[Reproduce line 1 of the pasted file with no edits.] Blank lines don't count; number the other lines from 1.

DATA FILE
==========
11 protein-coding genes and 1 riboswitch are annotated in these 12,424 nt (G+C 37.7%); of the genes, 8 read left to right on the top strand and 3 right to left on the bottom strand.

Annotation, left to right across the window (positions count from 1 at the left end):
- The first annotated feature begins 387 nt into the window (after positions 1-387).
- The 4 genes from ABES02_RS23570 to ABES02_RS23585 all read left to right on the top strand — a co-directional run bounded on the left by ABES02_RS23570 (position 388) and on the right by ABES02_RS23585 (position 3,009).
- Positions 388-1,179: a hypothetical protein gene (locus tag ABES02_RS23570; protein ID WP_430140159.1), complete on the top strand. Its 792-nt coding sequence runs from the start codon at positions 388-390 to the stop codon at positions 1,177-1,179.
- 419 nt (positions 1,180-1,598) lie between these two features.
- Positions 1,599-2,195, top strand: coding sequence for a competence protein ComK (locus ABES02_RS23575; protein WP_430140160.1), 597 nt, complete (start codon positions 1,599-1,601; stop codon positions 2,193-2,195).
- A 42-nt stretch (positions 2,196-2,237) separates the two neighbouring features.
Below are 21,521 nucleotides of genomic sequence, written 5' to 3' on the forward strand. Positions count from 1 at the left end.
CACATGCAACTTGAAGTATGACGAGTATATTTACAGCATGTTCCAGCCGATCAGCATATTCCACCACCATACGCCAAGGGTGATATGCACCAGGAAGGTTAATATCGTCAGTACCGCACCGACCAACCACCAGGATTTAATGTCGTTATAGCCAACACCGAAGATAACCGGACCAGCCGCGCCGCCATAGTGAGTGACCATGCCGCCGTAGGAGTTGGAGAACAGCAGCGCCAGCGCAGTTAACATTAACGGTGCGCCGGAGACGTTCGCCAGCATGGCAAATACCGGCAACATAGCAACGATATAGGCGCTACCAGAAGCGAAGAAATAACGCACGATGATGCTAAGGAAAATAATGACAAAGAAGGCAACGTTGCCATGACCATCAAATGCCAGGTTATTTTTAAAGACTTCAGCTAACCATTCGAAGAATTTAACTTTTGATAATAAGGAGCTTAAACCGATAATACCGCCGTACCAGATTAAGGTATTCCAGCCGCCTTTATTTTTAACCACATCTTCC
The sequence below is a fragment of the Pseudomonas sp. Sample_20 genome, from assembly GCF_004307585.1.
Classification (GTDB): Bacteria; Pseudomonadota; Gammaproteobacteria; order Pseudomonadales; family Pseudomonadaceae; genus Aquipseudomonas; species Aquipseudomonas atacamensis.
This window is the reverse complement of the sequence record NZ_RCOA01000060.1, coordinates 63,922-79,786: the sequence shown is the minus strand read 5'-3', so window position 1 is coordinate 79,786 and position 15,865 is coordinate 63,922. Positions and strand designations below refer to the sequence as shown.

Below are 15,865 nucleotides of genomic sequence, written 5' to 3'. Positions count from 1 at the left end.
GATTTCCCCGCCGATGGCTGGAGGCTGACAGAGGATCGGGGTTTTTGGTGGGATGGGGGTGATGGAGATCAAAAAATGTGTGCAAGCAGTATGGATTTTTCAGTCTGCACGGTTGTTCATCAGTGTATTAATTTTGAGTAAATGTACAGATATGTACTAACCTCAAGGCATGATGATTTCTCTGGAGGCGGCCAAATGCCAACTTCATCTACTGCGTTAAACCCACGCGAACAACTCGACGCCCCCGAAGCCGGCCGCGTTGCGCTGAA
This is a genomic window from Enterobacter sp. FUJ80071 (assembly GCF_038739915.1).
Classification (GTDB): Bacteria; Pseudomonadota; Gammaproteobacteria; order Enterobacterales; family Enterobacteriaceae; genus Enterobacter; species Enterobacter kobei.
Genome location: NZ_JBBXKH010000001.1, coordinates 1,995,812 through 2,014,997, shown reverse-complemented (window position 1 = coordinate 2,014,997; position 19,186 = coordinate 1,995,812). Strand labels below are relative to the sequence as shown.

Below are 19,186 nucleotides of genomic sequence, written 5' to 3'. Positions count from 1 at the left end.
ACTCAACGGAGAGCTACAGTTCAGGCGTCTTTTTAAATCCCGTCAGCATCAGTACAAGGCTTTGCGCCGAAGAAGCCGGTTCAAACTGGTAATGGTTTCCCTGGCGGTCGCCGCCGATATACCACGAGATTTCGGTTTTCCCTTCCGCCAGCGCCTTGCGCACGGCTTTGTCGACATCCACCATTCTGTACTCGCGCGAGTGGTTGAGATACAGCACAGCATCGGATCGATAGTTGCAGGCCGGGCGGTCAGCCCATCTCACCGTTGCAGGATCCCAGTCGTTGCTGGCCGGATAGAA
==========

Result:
11 protein-coding genes and 1 riboswitch are annotated in these 12,424 nt (G+C 37.7%); of the genes, 8 read left to right on the top strand and 3 right to left on the bottom strand.